When it comes to choosing a supplier for our energy needs, price and quality of service are the two most looked upon aspects of a service provider. These two will dictate your choices and will either seal or break the deal. Excellent customer service is always a good selling point for any company. It's just common sense.
The natural gas market is highly dependent on supply and demand. Energy is finite and there are only a few existing alternatives for natural gas, fuel for heating and electricity generation in this world. Better keep your eyes open for any news on the increase or decrease in prices as these will definitely affect your next bill. Especially in the winter where everyone wants to stay warm and cozy indoors, which leads to a higher demand for gas supply.
There are two ways to go around paying for your gas: fixed or variable. Fixed prices, as the name goes, means you pay the same amount each month. An advantage is that you are, in a way, not affected by the fluctuations in price. Your company will still provide you with your needs even if you are paying less for the actual price of the gas you consume. Disadvantage is, when the prices do go down, you are actually paying more for your gas. So it's a give-and-take kind of deal. For variable pricing, you pay what the market tells you to pay for your gas supply. If demand is low this month, you'll pay less. If it's up, you pay more. Expect some drastic changes in prices every now and then.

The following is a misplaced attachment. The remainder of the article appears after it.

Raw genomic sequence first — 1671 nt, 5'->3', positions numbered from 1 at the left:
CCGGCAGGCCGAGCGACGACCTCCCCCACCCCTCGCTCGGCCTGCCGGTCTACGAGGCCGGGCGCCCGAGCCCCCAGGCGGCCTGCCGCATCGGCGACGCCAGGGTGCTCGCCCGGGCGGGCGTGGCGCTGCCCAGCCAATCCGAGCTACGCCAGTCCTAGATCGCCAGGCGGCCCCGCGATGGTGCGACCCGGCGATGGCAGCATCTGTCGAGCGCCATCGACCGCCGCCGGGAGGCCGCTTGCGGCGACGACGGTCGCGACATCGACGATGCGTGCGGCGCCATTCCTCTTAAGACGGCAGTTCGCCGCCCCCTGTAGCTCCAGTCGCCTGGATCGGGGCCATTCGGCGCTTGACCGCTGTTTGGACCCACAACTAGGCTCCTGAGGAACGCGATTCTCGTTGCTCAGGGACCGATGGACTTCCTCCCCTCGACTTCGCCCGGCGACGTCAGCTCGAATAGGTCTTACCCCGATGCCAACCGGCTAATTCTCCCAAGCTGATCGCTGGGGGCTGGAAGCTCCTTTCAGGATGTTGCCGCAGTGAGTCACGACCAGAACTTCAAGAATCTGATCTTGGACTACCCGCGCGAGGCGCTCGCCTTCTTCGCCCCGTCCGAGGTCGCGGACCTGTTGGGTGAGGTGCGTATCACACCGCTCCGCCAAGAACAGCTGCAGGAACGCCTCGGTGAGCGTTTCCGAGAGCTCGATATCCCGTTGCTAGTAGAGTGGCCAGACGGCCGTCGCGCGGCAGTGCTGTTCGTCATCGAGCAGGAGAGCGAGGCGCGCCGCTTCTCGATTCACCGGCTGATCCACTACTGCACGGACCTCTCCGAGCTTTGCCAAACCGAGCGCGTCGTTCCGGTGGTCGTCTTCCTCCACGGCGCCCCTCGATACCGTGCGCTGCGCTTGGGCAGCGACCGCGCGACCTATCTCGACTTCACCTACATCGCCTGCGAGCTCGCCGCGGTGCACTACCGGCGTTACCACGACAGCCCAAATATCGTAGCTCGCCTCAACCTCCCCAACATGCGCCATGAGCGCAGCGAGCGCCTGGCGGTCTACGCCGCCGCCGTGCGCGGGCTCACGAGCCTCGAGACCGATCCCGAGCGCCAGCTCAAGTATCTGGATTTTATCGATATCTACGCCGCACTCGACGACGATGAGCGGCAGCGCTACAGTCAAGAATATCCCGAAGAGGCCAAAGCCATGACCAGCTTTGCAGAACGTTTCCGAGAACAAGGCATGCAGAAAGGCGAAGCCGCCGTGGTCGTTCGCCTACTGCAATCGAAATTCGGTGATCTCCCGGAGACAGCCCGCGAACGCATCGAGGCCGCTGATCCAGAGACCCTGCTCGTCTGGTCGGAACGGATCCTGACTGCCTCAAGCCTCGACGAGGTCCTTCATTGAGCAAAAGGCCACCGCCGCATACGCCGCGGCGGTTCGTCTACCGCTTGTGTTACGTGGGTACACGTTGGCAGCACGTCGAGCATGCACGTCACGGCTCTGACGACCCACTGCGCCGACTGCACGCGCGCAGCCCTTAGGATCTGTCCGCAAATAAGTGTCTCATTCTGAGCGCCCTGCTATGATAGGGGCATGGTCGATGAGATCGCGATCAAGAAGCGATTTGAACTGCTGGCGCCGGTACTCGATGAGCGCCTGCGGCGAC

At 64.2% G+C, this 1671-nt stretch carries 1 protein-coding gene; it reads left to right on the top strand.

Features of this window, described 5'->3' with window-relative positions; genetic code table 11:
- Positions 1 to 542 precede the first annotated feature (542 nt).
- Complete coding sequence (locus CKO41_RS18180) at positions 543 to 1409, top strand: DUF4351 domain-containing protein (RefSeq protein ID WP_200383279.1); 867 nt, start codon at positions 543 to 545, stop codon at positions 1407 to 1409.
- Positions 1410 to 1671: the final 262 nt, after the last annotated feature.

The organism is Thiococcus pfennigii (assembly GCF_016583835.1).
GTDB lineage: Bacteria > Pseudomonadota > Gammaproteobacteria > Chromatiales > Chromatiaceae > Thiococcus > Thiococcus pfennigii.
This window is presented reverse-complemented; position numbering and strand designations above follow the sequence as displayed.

Other than price, quality of service is also a main reason why you choose a certain service provider. Stories about freak accidents, houses with leaky gas pipes and faulty valves blowing up pop-up every now and then. Your supplier should have scheduled inspections of the pipes in your house and your neighborhood. They should also be quick to respond to any safety concerns, from noisy pipes to your house smelling like gas. Also monitor your gas usage by checking your meter each month and see if everything is exact on your bill. Your supplier should be able to resolve complaints and disputes immediately. Review your contract before going in one; but if you can, skip the contract altogether. A contract only binds you and when things go south, you're stuck.